SEATTLE — Seattle's city council voted on Tuesday to repeal a newly enacted "head tax" imposed on the city's largest companies, including Amazon.com, in the face of apparently insurmountable big-business opposition to a tax meant to fight an affordable housing crisis.
The 7-2 vote in favor of repeal capped an acrimonious public hearing interrupted by chanting supporters of the tax. It came as momentum was building for a referendum drive against the measure, just weeks after it was unanimously adopted by the council and signed by the mayor.
"This is a cowardly betrayal of the needs of the working people," Councilwoman Kshama Sawant, a leading proponent of the tax who voted against repeal, said to thunderous applause moments before the council completed its vote.
But Councilwoman Lisa Herbold said she was reluctantly voting for repeal rather than drag the city through a political fight she called "not winnable at this particular time."
"The opposition has unlimited resources," she added.
Amazon.com, the city's largest employer, was at the forefront of a coalition of businesses running a well-financed campaign to place a repeal referendum on the ballot for the November elections.
The tax would have applied only to the city's largest companies by revenue, those grossing at least $20 million a year. It was expected to be borne by about 500 companies.
Opponents had already collected nearly 49,000 signatures from voters in support of a repeal initiative, well more than the 17,000 needed to qualify for the ballot, according to the Downtown Seattle Association, a business group which led the petition drive.
The effort quickly raised $300,000, including contributions of $25,000 each from Amazon and coffee retailer Starbucks , another major Seattle stalwart, and $30,000 from a grocers trade group, said Jon Scholes, president of the Seattle Association.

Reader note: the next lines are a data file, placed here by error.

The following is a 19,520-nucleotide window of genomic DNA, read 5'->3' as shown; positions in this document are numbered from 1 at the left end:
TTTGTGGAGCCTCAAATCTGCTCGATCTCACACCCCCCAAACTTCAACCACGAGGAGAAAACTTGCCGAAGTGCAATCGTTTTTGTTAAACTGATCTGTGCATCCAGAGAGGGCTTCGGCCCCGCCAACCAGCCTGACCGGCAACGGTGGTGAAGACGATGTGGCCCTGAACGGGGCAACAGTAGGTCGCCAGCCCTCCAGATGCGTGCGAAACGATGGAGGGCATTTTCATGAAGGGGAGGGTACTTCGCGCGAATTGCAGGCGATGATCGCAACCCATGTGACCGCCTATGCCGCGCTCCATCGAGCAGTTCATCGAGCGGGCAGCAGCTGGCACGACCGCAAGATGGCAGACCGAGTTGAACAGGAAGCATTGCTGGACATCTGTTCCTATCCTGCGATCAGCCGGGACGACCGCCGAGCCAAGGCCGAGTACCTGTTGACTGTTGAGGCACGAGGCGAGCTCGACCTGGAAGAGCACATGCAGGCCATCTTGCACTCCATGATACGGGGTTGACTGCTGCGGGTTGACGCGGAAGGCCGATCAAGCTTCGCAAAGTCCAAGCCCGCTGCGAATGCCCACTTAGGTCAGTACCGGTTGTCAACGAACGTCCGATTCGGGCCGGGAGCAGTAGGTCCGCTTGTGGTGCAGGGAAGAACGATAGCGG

The measure, passed on May 14, would have levied a tax of roughly 14 cents per employee per hour worked within the city to raise at least $45 million over five years. The revenues were earmarked to build affordable housing and furnish support services for the homeless.
Sponsors of the tax said Seattle's biggest-earning businesses should bear some burden for easing a shortage of low-cost housing that they helped create in driving up real estate prices to the point where the working poor and many middle-class families can no longer afford to live in the city.
Opponents branded the measure a "tax on jobs" and said they feared it would spark an economic backlash.
Amazon had threatened to abandon plans for a major downtown office building if the head tax was approved.
The debate has been closely watched by politicians in major cities nationwide. Last month, about 40 elected officials from across the country, some from local governments vying to host Amazon's second headquarters, published an open letter to Seattle in support of the head tax and expressing concern that Amazon opposed the measure.